The chairman of the Republican Party's Platform Committee said Sunday that the GOP is a "pro-life party" that takes no stand on whether there should be a "rape exception" to restrictions on abortion or abortion funding. The pro-life plank adopted by the committee made no mention of exceptions, a point host George Stephanopoulos raised on ABCs This Week with Virginia Gov. Bob McDonnell, who chaired the proceedings of the Platform Committee last week.
"So is the party for a rape exception or not?" Stephanopoulos asked.
"The party didn't make any judgment on that," replied McDonnell. "It's a general proposition to say we support human life. The rest of those details are up to the states and the people respectively, George, and that's simply not covered."
The plank, titled "The Sanctity and Dignity of Human Life," declares "the unborn child has a fundamental individual right to life that cannot be infringed. We support a human life amendment to the Constitution and endorse legislation to make clear that the Fourteenth Amendment's protections apply to unborn children." The plank expresses the party's opposition to funding or subsidies for health care that includes abortion coverage, as well as federal funding of embryonic stem cell research. The party also opposes "active and passive euthanasia, and assisted suicide," the platform says.
"That's been there for 30 years," McDonnell said about the strong pro-life language in the platform. But the silence on the question of exceptions for rape and incest has become a hotly contested issue during the past several days, following comments made by Rep. Todd Akin, the Republican Senate candidate in Missouri. Akin said in a televised interview that instances of pregnancy resulting from cases of "legitimate rape" are rare and that when it does occur, "the punishment ought to be on the rapist and not attacking the child."
Democrats have seized on Akin's "legitimate rape" comment, as well as the platform language, charging the Republicans with waging a "war on women" and on "women's health." Republican leaders in Washington and around the country, fearing the controversy will cost the party the opportunity to defeat incumbent Democrat Claire McCaskill, have called on Akin to withdraw from the Senate race. Republican strategists consider a win in Missouri crucial to their hopes of winning control of the Senate, where Democrats now have a 53-47 majority.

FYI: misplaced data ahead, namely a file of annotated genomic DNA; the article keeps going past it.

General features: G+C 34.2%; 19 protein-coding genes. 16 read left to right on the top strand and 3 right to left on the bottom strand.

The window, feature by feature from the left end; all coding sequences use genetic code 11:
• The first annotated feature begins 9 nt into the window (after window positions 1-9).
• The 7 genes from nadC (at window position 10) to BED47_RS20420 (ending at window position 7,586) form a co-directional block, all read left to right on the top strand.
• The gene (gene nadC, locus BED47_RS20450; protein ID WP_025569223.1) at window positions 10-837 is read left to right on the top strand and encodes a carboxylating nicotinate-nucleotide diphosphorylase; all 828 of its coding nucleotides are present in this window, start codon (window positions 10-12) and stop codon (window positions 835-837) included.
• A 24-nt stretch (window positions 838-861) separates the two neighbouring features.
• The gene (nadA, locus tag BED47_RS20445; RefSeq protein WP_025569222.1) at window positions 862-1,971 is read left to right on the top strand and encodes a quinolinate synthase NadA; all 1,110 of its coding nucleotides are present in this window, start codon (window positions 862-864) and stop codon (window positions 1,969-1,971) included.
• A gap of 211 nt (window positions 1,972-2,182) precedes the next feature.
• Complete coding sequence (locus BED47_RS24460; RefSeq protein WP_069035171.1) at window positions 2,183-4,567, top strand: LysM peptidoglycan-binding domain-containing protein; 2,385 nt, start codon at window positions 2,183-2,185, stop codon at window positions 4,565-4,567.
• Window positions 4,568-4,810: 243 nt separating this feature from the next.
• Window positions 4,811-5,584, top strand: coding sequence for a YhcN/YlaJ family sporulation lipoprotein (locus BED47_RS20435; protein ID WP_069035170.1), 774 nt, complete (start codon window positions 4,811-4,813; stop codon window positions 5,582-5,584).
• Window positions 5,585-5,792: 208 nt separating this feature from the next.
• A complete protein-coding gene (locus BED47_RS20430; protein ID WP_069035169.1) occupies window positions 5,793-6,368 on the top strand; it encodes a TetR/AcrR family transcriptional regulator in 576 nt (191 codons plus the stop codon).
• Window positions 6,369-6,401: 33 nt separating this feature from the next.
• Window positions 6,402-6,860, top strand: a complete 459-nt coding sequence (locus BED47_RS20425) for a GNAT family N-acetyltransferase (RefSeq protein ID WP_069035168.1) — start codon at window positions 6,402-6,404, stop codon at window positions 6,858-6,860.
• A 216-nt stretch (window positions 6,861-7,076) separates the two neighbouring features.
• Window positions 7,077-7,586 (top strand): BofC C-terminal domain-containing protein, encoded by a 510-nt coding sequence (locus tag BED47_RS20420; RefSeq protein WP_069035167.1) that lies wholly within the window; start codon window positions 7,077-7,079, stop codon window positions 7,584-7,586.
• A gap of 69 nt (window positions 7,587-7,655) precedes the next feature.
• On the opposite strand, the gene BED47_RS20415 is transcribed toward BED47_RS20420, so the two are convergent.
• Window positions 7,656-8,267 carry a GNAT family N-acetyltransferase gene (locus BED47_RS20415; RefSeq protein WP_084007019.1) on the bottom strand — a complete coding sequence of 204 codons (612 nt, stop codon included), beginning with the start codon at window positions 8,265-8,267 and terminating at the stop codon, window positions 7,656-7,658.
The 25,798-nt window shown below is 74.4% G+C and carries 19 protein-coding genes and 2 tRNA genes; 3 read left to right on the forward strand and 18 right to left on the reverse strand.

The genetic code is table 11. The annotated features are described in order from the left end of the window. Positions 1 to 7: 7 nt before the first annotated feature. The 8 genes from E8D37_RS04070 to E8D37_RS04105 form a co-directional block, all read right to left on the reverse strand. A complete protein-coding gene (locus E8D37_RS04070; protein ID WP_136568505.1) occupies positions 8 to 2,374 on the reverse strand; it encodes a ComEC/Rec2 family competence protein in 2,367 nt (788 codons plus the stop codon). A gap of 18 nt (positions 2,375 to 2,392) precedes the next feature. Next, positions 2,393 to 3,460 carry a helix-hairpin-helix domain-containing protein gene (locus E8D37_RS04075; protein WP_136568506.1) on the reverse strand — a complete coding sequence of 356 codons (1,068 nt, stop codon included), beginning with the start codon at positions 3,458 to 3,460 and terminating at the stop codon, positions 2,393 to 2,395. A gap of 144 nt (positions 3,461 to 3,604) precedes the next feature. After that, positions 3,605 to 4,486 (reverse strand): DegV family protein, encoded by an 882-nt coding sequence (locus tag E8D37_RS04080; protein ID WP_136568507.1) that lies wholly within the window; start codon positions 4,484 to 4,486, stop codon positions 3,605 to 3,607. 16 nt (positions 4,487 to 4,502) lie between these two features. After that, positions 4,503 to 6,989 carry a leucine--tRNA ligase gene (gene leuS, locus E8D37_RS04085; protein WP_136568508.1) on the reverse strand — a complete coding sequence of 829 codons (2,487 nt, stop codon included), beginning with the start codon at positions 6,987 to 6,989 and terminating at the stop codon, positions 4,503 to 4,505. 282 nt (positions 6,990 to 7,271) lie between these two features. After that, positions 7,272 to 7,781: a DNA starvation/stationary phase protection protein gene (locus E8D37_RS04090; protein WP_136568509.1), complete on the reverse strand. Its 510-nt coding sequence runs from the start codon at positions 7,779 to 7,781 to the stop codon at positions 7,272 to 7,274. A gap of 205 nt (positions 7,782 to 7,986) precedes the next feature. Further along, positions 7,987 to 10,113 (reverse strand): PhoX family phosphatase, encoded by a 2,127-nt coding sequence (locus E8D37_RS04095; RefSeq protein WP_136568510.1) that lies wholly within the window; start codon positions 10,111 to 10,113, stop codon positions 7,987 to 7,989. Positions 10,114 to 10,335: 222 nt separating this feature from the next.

"The idea that we put in our U.S. Constitution an amendment that says that women can't get an abortion even in the case of incest and rape is way beyond the mainstream," argued Los Angeles Mayor Antonia Villaraigosa, a Democrat appearing opposite McDonnell in the This Week interview.
The U.S. Constitution says nothing about rape or incest, which are crimes in every state, or about abortion, which was outlawed by more than 40 states until the Supreme Court declared it a constitutional right in the 1973 Roe v. Wade decision. The court did not declare a right to public funding, however, and starting in 1976, Congress has annually passed the Hyde Amendment, named for its original sponsor, the late Rep. Henry Hyde (R-Ill.). The amendment to appropriations for the Department of Health and Human Services prohibits DHS from funding abortions through the Medicaid program, which subsidizes health care for people with low incomes. The ban includes exceptions for cases of rape, incest, or when a pregnancy threatens the life of the mother. Most pro-life candidates cite the same exceptions to their opposition to abortion, though some in the pro-life movement argue that no child deserves to be killed for being conceived through rape or incest.
"It's something up to Congress and the states," McDonnell said. "We have laws in Virginia that have some of those exceptions. But at this point, with the U.S. Supreme Court having its say, these are not issues that are even — even material at this point."
But if the goal is to pass a human life amendment to the Constitution, how does the Supreme Court "having its say" make that issue immaterial? Article III, Section 2 of the Constitution already grants power to the Congress to make exceptions to the appellate jurisdiction of the Supreme Court, something the "pro-life party" has not come close to doing in years when it has held a majority of the seats in Congress.
McDonnell did mention Republican support for the ban on partial birth abortions, parental notification and protecting infants born alive in attempted abortions, noting that Mitt Romney supports and Barrack Obama has opposed such laws. The attack on the Republicans' pro-life plank is "but one more attempt by the Obama administration to take the focus off jobs, the economy, taxes," McDonnell said. "That's what the people of America care about."
But the American people might also care about the routine slaughter of innocent human lives if the "pro-life" party had candidates and spokesman out making the case for the right to life and launching a counter-offensive against Obama's record as the most unabashedly pro-abortion president the nation has even known. Instead, the chairman who a week ago praised the Platform Committee for the pro-life plank made it clear that the right to life is not an issue that really "matters" in a nation that legally sanctions the deliberate planned destruction of some 4,000 innocent human lives every day.
"And really, what matters in this race, George, as everybody knows, is how we're going to get the greatest country on earth back to work and out of debt," McDonnell said.